The Effects of Populism on Governance, Citizens, and Parties
DEMOS H2020 releases its second annual report today (download below). It covers the past year of research, including project findings on the links between populism and COVID-19. The pandemic forced the world to cope with strict lockdowns. Governments were required to respond and communicate with citizens abruptly confined at home. Politics and policy also had to adapt.
Preliminary findings show that, at least during the first wave of the crisis, populist actors failed to achieve the political support they sought. That, however, does not suggest that populism is coming to an end in today’s politics.
New studies covered in the report show these links. DEMOS H2020 researched how governments and parties across Europe, under the premises of populist politics, have exerted influence over the judiciary and citizens. Research teams across Europe have also examined populist governance and policymaking both at national and local levels.
Set to complete its innovative research on populism and democracy in April, 2022, DEMOS H2020 is conducting more research and designing tools aimed to address the negative tendencies of populist movements. New insights into populism remain relevant for understanding the future of liberal democracy even when new and unexpected events unfold, such as COVID-19.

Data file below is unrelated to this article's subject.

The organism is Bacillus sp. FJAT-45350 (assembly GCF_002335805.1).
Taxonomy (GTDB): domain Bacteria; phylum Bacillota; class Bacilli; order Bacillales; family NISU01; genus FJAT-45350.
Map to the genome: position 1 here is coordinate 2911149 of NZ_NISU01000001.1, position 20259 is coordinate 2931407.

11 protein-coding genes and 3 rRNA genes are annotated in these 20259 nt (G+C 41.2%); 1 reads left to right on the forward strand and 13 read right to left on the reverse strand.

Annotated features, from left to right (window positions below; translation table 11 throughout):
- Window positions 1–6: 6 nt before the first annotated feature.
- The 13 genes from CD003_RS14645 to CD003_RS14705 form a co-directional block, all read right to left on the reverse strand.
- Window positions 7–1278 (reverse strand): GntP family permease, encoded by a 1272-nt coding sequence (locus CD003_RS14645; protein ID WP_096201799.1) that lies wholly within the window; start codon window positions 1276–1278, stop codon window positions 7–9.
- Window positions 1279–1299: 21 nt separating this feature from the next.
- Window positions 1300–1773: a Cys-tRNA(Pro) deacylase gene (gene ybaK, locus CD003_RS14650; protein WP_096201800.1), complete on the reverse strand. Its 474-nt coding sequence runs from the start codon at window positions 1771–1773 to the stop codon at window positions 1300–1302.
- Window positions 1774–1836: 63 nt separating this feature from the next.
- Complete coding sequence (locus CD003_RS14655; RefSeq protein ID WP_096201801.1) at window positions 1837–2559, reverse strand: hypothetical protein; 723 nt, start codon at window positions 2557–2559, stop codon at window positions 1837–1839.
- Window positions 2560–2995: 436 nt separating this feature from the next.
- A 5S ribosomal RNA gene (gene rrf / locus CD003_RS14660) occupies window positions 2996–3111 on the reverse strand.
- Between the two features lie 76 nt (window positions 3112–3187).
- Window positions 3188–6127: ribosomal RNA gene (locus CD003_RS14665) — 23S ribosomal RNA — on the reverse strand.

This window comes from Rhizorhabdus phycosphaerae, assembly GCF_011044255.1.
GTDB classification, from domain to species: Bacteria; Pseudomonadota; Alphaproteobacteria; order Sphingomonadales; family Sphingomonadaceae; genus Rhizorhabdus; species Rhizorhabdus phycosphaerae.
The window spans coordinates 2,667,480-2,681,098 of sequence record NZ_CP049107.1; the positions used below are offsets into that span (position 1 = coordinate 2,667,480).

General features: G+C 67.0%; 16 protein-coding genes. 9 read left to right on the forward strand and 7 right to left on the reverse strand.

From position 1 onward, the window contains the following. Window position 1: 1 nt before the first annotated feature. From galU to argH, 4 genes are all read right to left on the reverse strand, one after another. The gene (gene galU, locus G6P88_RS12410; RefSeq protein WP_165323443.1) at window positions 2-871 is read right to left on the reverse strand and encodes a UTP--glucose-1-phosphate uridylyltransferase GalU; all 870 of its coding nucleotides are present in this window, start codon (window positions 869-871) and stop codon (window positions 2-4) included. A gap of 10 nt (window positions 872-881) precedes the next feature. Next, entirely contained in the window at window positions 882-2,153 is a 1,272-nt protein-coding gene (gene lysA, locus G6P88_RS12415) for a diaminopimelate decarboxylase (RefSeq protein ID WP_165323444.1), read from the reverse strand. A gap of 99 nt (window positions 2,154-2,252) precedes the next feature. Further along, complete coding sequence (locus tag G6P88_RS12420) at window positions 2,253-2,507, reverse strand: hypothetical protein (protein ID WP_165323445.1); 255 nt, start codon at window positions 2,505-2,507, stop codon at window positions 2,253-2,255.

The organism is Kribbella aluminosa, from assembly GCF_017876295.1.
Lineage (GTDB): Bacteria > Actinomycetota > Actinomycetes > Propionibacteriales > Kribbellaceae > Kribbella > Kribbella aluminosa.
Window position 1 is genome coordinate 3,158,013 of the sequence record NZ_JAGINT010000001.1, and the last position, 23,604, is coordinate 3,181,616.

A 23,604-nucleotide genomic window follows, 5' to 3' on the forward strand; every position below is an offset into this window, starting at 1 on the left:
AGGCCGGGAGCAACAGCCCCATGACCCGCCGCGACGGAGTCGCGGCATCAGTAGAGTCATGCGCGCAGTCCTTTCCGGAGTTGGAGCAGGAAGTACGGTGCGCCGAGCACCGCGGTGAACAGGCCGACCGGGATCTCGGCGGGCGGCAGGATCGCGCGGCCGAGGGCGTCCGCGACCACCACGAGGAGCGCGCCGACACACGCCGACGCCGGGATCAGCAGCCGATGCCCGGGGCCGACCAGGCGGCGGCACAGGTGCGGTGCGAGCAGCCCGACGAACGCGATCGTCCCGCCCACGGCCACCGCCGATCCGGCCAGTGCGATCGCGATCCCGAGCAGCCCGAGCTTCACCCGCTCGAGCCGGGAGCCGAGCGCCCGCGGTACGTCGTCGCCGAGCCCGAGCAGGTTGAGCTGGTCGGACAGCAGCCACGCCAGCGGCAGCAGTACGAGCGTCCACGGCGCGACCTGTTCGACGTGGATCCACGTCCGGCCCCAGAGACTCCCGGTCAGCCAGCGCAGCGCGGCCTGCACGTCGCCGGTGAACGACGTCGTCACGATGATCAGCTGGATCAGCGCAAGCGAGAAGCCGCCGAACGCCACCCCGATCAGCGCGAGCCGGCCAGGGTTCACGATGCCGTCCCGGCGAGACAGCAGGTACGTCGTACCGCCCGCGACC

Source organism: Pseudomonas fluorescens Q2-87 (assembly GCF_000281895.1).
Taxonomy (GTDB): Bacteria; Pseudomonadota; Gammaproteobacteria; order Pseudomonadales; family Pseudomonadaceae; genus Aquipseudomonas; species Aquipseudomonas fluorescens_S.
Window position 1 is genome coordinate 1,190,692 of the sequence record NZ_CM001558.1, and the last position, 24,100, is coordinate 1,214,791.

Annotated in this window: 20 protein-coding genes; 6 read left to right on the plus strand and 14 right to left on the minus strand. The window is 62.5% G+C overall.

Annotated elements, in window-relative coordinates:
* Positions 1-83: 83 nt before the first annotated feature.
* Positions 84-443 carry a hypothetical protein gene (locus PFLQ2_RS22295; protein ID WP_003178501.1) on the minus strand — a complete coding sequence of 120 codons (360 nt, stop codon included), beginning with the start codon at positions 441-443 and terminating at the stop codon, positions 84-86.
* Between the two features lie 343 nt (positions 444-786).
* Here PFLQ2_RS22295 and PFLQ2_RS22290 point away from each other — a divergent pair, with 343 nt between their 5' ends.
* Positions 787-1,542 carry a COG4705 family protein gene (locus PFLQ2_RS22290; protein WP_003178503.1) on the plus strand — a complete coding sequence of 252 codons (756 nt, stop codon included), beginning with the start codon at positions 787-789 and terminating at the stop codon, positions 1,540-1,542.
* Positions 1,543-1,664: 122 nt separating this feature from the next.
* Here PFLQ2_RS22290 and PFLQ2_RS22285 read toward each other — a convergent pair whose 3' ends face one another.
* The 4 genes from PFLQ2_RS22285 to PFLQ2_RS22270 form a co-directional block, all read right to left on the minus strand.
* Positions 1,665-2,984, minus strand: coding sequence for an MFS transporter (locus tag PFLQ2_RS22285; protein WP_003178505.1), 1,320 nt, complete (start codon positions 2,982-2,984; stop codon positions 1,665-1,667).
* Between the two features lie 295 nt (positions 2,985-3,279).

DEMOS – ANNUAL REPORT, 2020/21. Download here.
Scientific Results Explained
Access the project scientific communication platform here.
DEMOS — Democratic Efficacy and the Varieties of Populism in Europe — is a three-year collaborative research project with 15 consortium members across Europe. DEMOS is funded by the European Commission under the Horizon 2020 framework programme. The project, which kicked off in December 2018, has two chief objectives: better understand populism by investigating under-researched trends in existing scientific literature and contribute to addressing the challenge of populism through innovative and action research. Read more about DEMOS here.